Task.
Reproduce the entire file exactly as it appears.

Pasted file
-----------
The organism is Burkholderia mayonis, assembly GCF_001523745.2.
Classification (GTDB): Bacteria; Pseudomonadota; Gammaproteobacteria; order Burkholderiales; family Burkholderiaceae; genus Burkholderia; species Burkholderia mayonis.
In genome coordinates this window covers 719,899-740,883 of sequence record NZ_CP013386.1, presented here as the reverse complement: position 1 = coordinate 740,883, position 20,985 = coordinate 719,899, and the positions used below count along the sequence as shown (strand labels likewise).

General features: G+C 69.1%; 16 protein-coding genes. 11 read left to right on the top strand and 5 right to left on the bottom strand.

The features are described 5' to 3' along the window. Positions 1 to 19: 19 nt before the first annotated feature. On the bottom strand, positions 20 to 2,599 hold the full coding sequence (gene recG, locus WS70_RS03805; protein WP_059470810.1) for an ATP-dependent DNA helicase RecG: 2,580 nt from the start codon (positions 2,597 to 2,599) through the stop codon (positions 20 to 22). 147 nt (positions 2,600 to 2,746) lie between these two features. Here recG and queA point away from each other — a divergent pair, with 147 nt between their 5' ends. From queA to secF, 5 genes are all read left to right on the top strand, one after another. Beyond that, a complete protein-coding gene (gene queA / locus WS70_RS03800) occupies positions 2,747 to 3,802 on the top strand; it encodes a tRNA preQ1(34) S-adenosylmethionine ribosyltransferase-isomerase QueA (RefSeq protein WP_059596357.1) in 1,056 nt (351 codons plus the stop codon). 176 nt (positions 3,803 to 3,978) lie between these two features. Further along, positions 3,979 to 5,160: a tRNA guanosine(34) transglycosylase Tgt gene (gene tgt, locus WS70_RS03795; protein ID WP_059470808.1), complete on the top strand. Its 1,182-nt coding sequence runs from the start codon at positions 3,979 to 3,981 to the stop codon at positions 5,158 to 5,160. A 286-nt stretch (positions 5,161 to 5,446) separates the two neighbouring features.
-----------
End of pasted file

The organism is Burkholderia mayonis, assembly GCF_001523745.2.
Classification (GTDB): Bacteria; Pseudomonadota; Gammaproteobacteria; order Burkholderiales; family Burkholderiaceae; genus Burkholderia; species Burkholderia mayonis.
In genome coordinates this window covers 719,899-740,883 of sequence record NZ_CP013386.1, presented here as the reverse complement: position 1 = coordinate 740,883, position 20,985 = coordinate 719,899, and the positions used below count along the sequence as shown (strand labels likewise).

General features: G+C 69.1%; 16 protein-coding genes. 11 read left to right on the top strand and 5 right to left on the bottom strand.

The features are described 5' to 3' along the window. Positions 1 to 19: 19 nt before the first annotated feature. On the bottom strand, positions 20 to 2,599 hold the full coding sequence (gene recG, locus WS70_RS03805; protein WP_059470810.1) for an ATP-dependent DNA helicase RecG: 2,580 nt from the start codon (positions 2,597 to 2,599) through the stop codon (positions 20 to 22). 147 nt (positions 2,600 to 2,746) lie between these two features. Here recG and queA point away from each other — a divergent pair, with 147 nt between their 5' ends. From queA to secF, 5 genes are all read left to right on the top strand, one after another. Beyond that, a complete protein-coding gene (gene queA / locus WS70_RS03800) occupies positions 2,747 to 3,802 on the top strand; it encodes a tRNA preQ1(34) S-adenosylmethionine ribosyltransferase-isomerase QueA (RefSeq protein WP_059596357.1) in 1,056 nt (351 codons plus the stop codon). 176 nt (positions 3,803 to 3,978) lie between these two features. Further along, positions 3,979 to 5,160: a tRNA guanosine(34) transglycosylase Tgt gene (gene tgt, locus WS70_RS03795; protein ID WP_059470808.1), complete on the top strand. Its 1,182-nt coding sequence runs from the start codon at positions 3,979 to 3,981 to the stop codon at positions 5,158 to 5,160. A 286-nt stretch (positions 5,161 to 5,446) separates the two neighbouring features.